These women don't hand out aid. They're creating innovative new ways for women – and men – to lift themselves out of poverty.
|CEO and founder of Samasource Leila Janah takes part in a session during the Clinton Global Initiative in New York in 2010. Samasource provides women in developing countries with 'microwork' via the Internet, reducing poverty.
These five women are fighting poverty in a serious way, but they're not handing out aid. We hope to see them scale up their models this year and make an even bigger impact.
Leila Janah – Leila knows that what poor people really want is a job: steady income that pays for food, school, and medicine. But American companies that "outsource" work to poorer countries aren't exactly popular right now. To Leila, the concept of "microwork" isn't exactly outsourcing, either. She founded Samasource, a social enterprise that takes simple, computer-based tasks from companies like Intuit, Google, and LinkedIn and turns them into jobs for poor people in places like Kenya, Haiti, and India. These are tasks that would have been done poorly by a machine or not at all. For example, tagging user-generated content would be difficult for a computer, but the job also wouldn't pay enough for a US employee to make a comparable living. For Haitians who typically make $1 or $2 a day, a job that pays $5 a day can make all the difference in the world (and can buy a lot more in Port-Au-Prince, Haiti, than it can in New York City). Starting the year with a fresh grant from Google, watch Leila and Samasource scale the model this year. You might just see a meaningful way to reduce poverty and people rethinking what "outsourcing" means.
Esther Duflo - When you think of a wonky, numbers-obsessed economist, skeptically testing and retesting hypotheses, add a French accent and you've got Esther Duflo. When Esther spends hour upon hour with her nose in a stack of data, she's not doing it to publish her work in a journal that will pick up dust on the shelf. She's solving global poverty. Esther is a founder of the Abdul Latif Jameel Poverty Action Lab (J-PAL), an MIT-based think tank that says the only poverty solutions worth continuing are those that work. And we only know what works if we test it. That's not to say it's not worth pursuing new, innovative solutions. On the contrary, that's exactly what we should try when Esther's team finds evidence that a traditional policy isn't actually working. 2011 saw the publication of Esther's enthralling book, "Poor Economics," written with her partner in poverty-fighting crime, Abhijit V. Banerjee. We think 2012 is the year the Poverty Action Lab sees some serious action.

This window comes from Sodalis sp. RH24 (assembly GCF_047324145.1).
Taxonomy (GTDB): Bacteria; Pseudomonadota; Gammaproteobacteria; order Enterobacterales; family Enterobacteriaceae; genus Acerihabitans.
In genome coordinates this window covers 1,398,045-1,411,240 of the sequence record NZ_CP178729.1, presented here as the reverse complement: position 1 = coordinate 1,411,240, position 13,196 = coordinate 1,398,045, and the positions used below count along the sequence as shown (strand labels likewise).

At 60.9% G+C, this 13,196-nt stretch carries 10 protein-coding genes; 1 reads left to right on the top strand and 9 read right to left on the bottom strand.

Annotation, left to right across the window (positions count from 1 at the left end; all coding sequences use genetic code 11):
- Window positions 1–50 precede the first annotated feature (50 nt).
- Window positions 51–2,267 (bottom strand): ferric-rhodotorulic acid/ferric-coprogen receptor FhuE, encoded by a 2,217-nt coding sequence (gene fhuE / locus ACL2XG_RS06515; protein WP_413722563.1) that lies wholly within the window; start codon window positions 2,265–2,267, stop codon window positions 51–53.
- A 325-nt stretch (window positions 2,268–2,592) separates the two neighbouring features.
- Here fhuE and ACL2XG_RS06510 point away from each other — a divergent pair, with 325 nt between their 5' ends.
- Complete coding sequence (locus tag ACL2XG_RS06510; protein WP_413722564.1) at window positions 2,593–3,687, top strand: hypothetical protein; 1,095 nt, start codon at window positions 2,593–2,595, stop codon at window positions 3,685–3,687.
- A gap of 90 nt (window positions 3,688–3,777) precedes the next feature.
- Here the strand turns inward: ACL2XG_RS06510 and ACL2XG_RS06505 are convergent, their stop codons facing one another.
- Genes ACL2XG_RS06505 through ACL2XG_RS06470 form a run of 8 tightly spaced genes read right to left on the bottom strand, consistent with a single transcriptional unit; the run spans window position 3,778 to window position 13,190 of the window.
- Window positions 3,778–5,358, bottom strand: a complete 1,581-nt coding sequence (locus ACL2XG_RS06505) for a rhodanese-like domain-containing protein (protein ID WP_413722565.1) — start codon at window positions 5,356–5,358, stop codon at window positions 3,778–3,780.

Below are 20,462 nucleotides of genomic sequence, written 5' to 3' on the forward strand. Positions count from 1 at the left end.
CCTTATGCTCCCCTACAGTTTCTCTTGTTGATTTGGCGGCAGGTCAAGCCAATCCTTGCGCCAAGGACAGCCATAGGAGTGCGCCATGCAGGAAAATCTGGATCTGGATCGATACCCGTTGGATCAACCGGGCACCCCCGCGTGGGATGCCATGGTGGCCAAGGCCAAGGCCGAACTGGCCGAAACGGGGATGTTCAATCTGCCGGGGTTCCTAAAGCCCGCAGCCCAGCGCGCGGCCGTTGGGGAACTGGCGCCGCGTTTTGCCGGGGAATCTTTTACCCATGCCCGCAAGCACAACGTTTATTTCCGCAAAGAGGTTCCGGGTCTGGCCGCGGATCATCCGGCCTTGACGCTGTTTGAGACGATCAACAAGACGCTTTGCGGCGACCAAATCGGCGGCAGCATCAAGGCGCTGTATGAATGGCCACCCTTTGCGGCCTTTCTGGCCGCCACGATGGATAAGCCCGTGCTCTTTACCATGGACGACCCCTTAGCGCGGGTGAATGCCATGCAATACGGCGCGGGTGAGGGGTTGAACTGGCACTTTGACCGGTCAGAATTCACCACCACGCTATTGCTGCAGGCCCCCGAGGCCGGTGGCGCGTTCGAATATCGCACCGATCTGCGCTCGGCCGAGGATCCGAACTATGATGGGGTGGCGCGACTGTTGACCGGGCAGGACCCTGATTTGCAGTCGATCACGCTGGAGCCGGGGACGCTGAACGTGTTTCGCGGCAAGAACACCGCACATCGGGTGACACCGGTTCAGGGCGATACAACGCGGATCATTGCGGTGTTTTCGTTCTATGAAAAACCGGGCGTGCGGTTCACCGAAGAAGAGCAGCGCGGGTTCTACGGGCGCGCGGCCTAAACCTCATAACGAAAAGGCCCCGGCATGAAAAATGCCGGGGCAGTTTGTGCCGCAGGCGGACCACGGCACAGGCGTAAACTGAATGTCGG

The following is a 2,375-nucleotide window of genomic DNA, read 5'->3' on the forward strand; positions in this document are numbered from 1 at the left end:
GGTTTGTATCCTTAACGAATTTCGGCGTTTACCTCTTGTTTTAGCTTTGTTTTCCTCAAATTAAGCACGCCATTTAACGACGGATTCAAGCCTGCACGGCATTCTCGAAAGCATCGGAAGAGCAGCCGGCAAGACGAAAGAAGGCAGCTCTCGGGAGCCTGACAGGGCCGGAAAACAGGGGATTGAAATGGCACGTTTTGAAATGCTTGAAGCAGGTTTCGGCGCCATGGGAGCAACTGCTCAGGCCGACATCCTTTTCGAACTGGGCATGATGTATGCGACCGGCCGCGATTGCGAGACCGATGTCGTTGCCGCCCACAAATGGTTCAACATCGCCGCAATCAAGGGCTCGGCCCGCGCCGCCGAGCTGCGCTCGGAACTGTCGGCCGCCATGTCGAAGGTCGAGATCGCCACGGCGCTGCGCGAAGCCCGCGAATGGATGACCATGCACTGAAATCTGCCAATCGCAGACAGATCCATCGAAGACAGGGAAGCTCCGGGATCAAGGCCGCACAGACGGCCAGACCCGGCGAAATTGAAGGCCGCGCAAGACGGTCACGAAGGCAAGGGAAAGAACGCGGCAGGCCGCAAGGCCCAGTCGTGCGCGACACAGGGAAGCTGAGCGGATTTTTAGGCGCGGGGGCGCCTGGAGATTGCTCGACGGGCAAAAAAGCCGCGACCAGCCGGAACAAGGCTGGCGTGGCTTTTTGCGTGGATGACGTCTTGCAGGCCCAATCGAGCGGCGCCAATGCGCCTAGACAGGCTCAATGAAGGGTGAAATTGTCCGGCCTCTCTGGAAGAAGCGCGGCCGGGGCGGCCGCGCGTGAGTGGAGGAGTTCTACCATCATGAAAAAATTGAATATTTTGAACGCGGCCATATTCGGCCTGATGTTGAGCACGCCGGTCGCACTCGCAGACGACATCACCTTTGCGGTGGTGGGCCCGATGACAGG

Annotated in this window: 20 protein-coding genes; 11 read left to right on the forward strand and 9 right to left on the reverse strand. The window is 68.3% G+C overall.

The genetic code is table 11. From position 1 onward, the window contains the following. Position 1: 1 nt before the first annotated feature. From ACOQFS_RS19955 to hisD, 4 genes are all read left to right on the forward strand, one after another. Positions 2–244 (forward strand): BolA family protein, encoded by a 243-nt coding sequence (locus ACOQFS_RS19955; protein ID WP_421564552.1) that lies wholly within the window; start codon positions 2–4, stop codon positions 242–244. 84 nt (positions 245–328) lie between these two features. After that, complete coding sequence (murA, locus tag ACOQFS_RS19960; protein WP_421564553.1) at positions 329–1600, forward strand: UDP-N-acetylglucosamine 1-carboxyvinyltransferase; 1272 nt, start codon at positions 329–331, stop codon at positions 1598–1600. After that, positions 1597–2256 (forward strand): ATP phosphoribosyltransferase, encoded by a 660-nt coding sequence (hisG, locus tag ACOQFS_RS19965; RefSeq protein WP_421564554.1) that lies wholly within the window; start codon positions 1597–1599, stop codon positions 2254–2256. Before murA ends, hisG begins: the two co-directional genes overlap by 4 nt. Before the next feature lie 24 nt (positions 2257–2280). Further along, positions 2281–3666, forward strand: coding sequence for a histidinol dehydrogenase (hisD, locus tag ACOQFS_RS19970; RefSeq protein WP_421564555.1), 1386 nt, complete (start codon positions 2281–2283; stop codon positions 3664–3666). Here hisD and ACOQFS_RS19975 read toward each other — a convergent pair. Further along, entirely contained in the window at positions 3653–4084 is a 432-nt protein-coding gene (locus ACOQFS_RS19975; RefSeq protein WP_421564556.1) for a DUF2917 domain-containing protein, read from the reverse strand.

Jacqueline Novogratz - Jacqueline's organization, Acumen Fund, has been around for a decade, but watch her this year because "slow money" is gaining speed. Where most traditional investors want to bet big with sure-fire wins, Jacqueline's idea of "patient capital" means returns won't be quick and they won't be big, but they'll transform how we fight poverty. Her group identifies smart entrepreneurs who see the poor as customers who can make choices for themselves rather than as recipients of aid, and invests up to $2.5 million over five to seven years in such projects. For example, Acumen Fund invested a cool million into Global Easy Water Products, a for-profit company that developed an inexpensive, water-saving drip irrigation system sold to poor farmers. The company used the funds to scale up its production and has sold 350,000 systems, creating jobs and significantly increasing farmers' incomes. If you want to finance something worthwhile and get a big social impact (if a slightly smaller future return), the results of being patient are worth it.
Gabi Zedlmayer - You may know Hewlett-Packard for its information technology solutions, but soon you may know it for transforming the way companies leverage their expertise to alleviate poverty. It's been called "shared value," the "new capitalism," and "social investment." Gabi calls it her passion. She leads HP's global social innovations team, which combines its most innovative tech know-how with the brightest minds from nonprofit and government sectors to find real solutions to the world's most complex problems. Gabi's team is figuring out ways to bridge the so-called "digital divide" and intersect shareholder and social value. In concrete terms, Gabi's team has been working with small business entrepreneurs from Abujaq, Nigeria, to Tikamgarh, India, and recently figured out a way to instantly diagnose HIV in infants in Kenya. We're betting on Gabi to be this year's driving force in revolutionizing how private companies view people at the bottom of the wealth pyramid as partners in development.
Shainoor Khoja - In a country with 34 ATMs, cash is king. But it's not secure. Shainoor most recently led the social responsibility team at Afghanistan's largest telecommunications company, Roshan, using the group's technology edge to address her country's massive poverty challenges. The company created the world's second mobile money platform (behind Kenya's M-PESA), which has revolutionized financial transparency: For example, police officers are being paid their salaries without fear of cash-related security risks or the books being "fixed." Mobile money also boosts women's empowerment: Women can now be employed as microloan officers since they don't have to carry cash. In a country known for its lack of transparency and an extremely conservative stance on women's rights, Shainoor's position is unprecedented on many levels.
Page created on 5/29/2012 12:00:00 AM
Last edited 10/6/2018 7:09:38 PM
This article originally appeared at Global Envision, a blog published by Mercy Corps.